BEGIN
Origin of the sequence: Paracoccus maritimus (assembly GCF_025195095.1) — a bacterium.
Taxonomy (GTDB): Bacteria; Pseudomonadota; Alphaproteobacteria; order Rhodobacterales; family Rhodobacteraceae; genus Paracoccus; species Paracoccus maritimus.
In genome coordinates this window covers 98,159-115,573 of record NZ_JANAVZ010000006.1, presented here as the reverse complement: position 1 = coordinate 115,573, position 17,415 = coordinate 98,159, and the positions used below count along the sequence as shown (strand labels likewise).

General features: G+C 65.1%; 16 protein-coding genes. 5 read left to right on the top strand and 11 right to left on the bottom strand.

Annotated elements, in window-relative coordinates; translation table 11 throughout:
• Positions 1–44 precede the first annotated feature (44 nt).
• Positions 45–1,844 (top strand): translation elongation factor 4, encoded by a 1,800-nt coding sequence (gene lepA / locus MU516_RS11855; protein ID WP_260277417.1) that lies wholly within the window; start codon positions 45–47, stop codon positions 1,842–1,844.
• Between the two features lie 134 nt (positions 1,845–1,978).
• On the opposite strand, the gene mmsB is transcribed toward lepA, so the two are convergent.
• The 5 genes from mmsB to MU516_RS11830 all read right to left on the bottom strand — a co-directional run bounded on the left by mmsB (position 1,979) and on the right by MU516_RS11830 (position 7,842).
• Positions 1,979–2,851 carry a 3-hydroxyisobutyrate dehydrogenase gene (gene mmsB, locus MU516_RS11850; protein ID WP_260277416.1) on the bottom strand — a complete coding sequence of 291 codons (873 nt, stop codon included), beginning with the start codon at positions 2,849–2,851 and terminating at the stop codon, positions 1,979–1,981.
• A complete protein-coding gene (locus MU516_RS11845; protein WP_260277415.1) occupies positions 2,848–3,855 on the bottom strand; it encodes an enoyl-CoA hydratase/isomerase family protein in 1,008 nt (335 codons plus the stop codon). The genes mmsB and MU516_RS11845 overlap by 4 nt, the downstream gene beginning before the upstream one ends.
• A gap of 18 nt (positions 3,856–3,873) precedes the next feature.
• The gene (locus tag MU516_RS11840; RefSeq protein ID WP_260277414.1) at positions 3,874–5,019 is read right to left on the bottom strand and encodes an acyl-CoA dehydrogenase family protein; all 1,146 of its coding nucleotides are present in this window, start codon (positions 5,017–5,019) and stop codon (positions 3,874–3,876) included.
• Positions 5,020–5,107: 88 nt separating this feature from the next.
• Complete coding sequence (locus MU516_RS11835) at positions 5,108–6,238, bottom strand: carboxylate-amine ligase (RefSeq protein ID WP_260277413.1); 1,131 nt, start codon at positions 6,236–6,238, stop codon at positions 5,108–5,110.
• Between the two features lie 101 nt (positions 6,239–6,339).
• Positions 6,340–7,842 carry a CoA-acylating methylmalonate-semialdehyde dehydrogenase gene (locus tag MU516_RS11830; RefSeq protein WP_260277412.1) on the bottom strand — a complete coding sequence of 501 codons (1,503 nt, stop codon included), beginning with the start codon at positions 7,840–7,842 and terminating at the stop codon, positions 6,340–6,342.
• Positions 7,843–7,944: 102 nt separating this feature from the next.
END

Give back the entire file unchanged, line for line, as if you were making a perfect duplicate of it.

Origin of the sequence: Paracoccus maritimus (assembly GCF_025195095.1) — a bacterium.
Taxonomy (GTDB): Bacteria; Pseudomonadota; Alphaproteobacteria; order Rhodobacterales; family Rhodobacteraceae; genus Paracoccus; species Paracoccus maritimus.
In genome coordinates this window covers 98,159-115,573 of record NZ_JANAVZ010000006.1, presented here as the reverse complement: position 1 = coordinate 115,573, position 17,415 = coordinate 98,159, and the positions used below count along the sequence as shown (strand labels likewise).

General features: G+C 65.1%; 16 protein-coding genes. 5 read left to right on the top strand and 11 right to left on the bottom strand.

Annotated elements, in window-relative coordinates; translation table 11 throughout:
• Positions 1–44 precede the first annotated feature (44 nt).
• Positions 45–1,844 (top strand): translation elongation factor 4, encoded by a 1,800-nt coding sequence (gene lepA / locus MU516_RS11855; protein ID WP_260277417.1) that lies wholly within the window; start codon positions 45–47, stop codon positions 1,842–1,844.
• Between the two features lie 134 nt (positions 1,845–1,978).
• On the opposite strand, the gene mmsB is transcribed toward lepA, so the two are convergent.
• The 5 genes from mmsB to MU516_RS11830 all read right to left on the bottom strand — a co-directional run bounded on the left by mmsB (position 1,979) and on the right by MU516_RS11830 (position 7,842).
• Positions 1,979–2,851 carry a 3-hydroxyisobutyrate dehydrogenase gene (gene mmsB, locus MU516_RS11850; protein ID WP_260277416.1) on the bottom strand — a complete coding sequence of 291 codons (873 nt, stop codon included), beginning with the start codon at positions 2,849–2,851 and terminating at the stop codon, positions 1,979–1,981.
• A complete protein-coding gene (locus MU516_RS11845; protein WP_260277415.1) occupies positions 2,848–3,855 on the bottom strand; it encodes an enoyl-CoA hydratase/isomerase family protein in 1,008 nt (335 codons plus the stop codon). The genes mmsB and MU516_RS11845 overlap by 4 nt, the downstream gene beginning before the upstream one ends.
• A gap of 18 nt (positions 3,856–3,873) precedes the next feature.
• The gene (locus tag MU516_RS11840; RefSeq protein ID WP_260277414.1) at positions 3,874–5,019 is read right to left on the bottom strand and encodes an acyl-CoA dehydrogenase family protein; all 1,146 of its coding nucleotides are present in this window, start codon (positions 5,017–5,019) and stop codon (positions 3,874–3,876) included.
• Positions 5,020–5,107: 88 nt separating this feature from the next.
• Complete coding sequence (locus MU516_RS11835) at positions 5,108–6,238, bottom strand: carboxylate-amine ligase (RefSeq protein ID WP_260277413.1); 1,131 nt, start codon at positions 6,236–6,238, stop codon at positions 5,108–5,110.
• Between the two features lie 101 nt (positions 6,239–6,339).
• Positions 6,340–7,842 carry a CoA-acylating methylmalonate-semialdehyde dehydrogenase gene (locus tag MU516_RS11830; RefSeq protein WP_260277412.1) on the bottom strand — a complete coding sequence of 501 codons (1,503 nt, stop codon included), beginning with the start codon at positions 7,840–7,842 and terminating at the stop codon, positions 6,340–6,342.
• Positions 7,843–7,944: 102 nt separating this feature from the next.